A key strength of the present study is the use of ICMs for prospective, continuous monitoring of ER, which facilitated detection of all arrhythmia episodes including brief asymptomatic episodes. Notably, a minority of ERAT episodes in our series were symptomatic, with nearly 75% of individuals with documented ERAT remaining asymptomatic. As such, although the incidence of ER in the CIRCA-DOSE trial is among the highest reported, it most likely accurately approximates the true incidence of ERAT following catheter ablation.
      ERAT timing and ER burden are independently linked to LR of atrial tachyarrhythmia. Atrial tachyarrhythmia recurrence during the second or third month after ablation significantly increased the risk of LR compared to episodes within the first month after PVI.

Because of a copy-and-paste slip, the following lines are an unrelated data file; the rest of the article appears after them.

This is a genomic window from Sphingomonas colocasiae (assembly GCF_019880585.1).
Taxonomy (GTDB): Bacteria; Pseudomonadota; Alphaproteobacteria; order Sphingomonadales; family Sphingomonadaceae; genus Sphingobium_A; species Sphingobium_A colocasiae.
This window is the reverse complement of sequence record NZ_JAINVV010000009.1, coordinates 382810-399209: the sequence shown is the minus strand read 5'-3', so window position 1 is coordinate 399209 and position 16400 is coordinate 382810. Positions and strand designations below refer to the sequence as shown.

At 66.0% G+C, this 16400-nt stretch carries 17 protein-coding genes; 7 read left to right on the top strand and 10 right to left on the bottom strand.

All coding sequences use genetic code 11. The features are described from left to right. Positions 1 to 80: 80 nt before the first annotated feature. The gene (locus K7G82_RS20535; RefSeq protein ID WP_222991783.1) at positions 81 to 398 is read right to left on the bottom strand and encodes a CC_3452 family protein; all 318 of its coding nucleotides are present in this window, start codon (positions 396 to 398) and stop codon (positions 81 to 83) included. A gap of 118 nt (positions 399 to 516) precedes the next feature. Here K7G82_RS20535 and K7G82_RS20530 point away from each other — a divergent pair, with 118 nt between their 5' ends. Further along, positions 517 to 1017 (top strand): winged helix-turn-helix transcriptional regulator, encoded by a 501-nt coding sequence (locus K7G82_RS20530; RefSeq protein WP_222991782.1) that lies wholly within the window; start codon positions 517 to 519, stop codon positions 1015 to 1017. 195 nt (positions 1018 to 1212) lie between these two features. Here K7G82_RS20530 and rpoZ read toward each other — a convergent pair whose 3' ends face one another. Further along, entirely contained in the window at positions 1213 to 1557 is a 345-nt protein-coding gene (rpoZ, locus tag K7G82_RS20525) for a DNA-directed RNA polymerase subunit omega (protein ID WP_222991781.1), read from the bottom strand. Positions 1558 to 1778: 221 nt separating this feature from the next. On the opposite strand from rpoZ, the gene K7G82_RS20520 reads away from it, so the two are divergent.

• Willems S.
      • Khairy P.
      • Andrade J.G.
      • et al.
      Redefining the blanking period after catheter ablation for paroxysmal atrial fibrillation: insights from the ADVICE (Adenosine Following Pulmonary Vein Isolation to Target Dormant Conduction Elimination) Trial.
      ,
      • Lellouche N.
      • Jais P.
      • Nault I.
      • et al.
      Early recurrences after atrial fibrillation ablation: prognostic value and effect of early reablation.
      ,
      • Miyazaki S.
      • Kuroi A.
      • Hachiya H.
      • et al.
      Early recurrence after pulmonary vein isolation of paroxysmal atrial fibrillation with different ablation technologies—prospective comparison of radiofrequency vs. second-generation cryoballoon ablation.
      ,
      • Ziegler P.D.
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      • Mehra R.